On the matter of the salaries of presidential spouses

Samira Rebecca Samira Bawumia (Left) and Rebecca Akufo-Addo (Right)

Sun, 11 Jul 2021 Source: Samuel Adjei Sarfo, Esq

Former President John Dramani Mahama has waded into the present debate over the salary of the presidential spouses with good English but little substance. He acknowledges that since the time of Jerry John Rawlings in 1992, spouses of former and present presidents had been secretly receiving monetary allowances on the blind side of almost all Ghanaians.

He appears to justify these allowances by enumerating the crucial role performed by these First Ladies while their husbands are in office. He also agrees that these payments were, or are still being made without any reference to any constitutional provision legitimizing such payments. Strangely, he rejects salaries being paid to first spouses on the grounds that our constitution does not permit it.

To narrow down the issue to its nitty-gritty therefore for the former president, the issue of contention is only in naming: Whether to call what these women receive as salary, allowance or ex-gratia. To him, everything is fine as long as you call whatever is paid to these first women ex-gratia/allowance, and not salary. And here is where Mr. Mahama’s hypocrisy lies: Those payments may be unconstitutional and yet permissible unless and until given a different name.

Ghanaians will continue to be hoodwinked as long as the hypocrisy of the leadership prevails under the present circumstances. Here, we had a president who never disclosed that any payments were being made to spouses of present and former presidents, but opportunistically jumps into the fray when he spies a chance for cheap popularity.

The need to pay salaries to spouses of sitting presidents has been debated at some length in some quarters. Michelle Obama always complained about having left her $280,000 a year job just to be First Lady and being paid zilch for her role. Hillary Clinton also complained about leaving the Rose Law Firm to be First Lady and working for free.

There is also no doubt that the First Ladies of Ghana play very important and defined roles to help the husbands to execute their governmental agenda. The only problem with the population is that these people should work for free like slaves because they are not elected officers or article 71 public officers.

This notion is naïve because there are unelected officers receiving salaries all the time. And although first spouses are not Article 71 officers, the constitution does not expressly debar them from receiving salaries. It is a legal mantra that whatever is not expressly forbidden by the constitution is permissible by the constitution: Quae licet non prohibetur!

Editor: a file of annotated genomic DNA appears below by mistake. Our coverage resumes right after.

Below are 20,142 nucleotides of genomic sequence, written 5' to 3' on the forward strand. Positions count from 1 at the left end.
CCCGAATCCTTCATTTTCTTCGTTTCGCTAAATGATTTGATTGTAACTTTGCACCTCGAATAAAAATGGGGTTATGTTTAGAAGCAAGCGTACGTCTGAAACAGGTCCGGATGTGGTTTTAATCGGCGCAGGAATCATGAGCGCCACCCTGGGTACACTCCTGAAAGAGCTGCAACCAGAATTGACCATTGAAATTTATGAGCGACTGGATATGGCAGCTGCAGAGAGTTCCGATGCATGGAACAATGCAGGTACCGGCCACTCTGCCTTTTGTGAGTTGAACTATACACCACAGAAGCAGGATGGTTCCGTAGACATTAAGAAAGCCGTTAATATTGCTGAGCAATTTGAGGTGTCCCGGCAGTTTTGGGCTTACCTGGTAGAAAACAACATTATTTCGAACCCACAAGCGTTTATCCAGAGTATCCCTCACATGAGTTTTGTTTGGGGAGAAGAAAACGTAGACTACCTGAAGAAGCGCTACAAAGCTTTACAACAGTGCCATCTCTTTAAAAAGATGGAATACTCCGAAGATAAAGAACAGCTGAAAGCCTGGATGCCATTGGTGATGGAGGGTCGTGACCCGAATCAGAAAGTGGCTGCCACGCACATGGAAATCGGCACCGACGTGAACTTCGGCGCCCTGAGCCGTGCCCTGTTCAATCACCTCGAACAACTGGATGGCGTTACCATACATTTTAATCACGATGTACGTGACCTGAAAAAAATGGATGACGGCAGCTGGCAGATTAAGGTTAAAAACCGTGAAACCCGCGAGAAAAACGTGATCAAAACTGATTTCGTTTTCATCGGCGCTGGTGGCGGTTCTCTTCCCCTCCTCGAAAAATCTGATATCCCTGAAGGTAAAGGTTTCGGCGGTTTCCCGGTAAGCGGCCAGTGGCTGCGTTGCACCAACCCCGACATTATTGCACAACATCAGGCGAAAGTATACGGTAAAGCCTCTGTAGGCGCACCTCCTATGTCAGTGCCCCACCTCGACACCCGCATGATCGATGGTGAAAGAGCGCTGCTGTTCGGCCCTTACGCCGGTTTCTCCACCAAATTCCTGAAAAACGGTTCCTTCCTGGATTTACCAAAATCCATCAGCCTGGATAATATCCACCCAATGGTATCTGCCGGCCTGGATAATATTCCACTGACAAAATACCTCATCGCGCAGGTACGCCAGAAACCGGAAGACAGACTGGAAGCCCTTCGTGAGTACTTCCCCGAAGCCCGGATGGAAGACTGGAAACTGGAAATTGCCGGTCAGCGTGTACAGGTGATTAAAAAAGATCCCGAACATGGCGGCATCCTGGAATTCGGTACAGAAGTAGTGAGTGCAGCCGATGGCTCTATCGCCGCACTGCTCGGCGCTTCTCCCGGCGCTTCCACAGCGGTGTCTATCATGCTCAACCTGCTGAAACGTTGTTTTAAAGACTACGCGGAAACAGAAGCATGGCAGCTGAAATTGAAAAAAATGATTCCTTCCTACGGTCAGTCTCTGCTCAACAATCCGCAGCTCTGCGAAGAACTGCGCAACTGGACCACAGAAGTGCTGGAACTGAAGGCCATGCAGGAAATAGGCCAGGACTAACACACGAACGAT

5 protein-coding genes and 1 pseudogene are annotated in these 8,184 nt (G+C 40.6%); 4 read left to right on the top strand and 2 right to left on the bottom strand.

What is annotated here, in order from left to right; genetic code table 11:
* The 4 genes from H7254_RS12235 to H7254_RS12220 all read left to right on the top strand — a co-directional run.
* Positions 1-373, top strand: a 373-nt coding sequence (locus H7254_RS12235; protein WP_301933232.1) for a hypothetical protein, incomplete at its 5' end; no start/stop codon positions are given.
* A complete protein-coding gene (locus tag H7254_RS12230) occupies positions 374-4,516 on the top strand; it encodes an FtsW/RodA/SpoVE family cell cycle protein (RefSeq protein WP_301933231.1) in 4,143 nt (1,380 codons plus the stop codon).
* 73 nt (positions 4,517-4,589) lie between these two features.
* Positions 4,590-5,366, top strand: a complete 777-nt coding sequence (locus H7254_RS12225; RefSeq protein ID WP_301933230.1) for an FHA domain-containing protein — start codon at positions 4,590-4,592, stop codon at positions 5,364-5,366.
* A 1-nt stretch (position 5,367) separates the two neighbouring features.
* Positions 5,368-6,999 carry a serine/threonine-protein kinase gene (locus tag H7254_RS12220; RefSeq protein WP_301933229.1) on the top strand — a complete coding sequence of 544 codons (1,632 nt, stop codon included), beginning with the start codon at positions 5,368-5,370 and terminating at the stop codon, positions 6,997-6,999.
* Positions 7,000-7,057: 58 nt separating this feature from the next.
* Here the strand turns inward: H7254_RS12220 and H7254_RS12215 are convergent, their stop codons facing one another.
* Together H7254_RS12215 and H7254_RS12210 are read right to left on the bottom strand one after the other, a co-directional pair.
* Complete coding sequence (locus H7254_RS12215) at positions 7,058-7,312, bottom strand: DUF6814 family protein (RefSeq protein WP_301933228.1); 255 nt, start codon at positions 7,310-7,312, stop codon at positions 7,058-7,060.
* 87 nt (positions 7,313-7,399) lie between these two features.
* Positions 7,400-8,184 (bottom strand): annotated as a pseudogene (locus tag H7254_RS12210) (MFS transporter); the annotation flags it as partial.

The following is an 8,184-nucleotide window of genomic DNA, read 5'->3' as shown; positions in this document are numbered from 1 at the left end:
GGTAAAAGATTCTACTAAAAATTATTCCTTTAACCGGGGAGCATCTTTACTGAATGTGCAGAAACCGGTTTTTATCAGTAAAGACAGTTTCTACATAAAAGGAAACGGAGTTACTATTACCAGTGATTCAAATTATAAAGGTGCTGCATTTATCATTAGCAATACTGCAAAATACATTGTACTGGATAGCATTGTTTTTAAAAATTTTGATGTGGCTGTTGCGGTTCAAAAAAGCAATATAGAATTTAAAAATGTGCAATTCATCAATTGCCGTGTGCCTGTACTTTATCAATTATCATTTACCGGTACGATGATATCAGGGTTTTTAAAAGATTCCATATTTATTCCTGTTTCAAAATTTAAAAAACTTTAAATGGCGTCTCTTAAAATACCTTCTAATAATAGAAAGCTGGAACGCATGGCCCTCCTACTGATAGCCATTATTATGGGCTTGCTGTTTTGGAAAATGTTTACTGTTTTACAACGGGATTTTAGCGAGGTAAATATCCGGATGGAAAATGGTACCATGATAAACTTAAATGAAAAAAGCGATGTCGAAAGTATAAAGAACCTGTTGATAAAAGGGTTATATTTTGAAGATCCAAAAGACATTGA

Then again, note that any payment made to any official of this country, no matter how insignificant, will attract some outcry from the population who do not recognize that their leadership is entitled to any privileges or even any remuneration. Remember that hunger has led to many revolutions, and where the only fairly distributed gift is poverty, every rich person is a target for the anger of the masses.

That is why nobody has even asked how much more money, if any, these first spouses will receive beyond what they are already receiving. And although there appears to be a general consensus that they work for the country, the people are saying that they should rather work for free!

Given this apparent preposterousness, there is therefore some justification for keeping the allowance these spouses receive under wraps as was hitherto done under Rawlings and all the presidents that followed after him. For indeed, some stipends received by some class of people are better left a national

security secret: Nobody knows how much soldiers receive in this country; and most Ghanaian workers will never disclose how much they are paid to their own spouses, let alone their family members...

In the end, anger will be seething against the NPP government for proceeding with this decision to pay the first and second spouses, and indeed, any other former presidential spouses.

That will not mean that they should not be paid their due. The government should continue to pay them for their meaningful roles in the country; but just that it must not call whatever they are given salary. The government should also continue to keep their remuneration a national security secret just as we do for the military pay structure.

When this is done, the cacophony will abate, and peace will reign in the country.

Columnist: Samuel Adjei Sarfo, Esq
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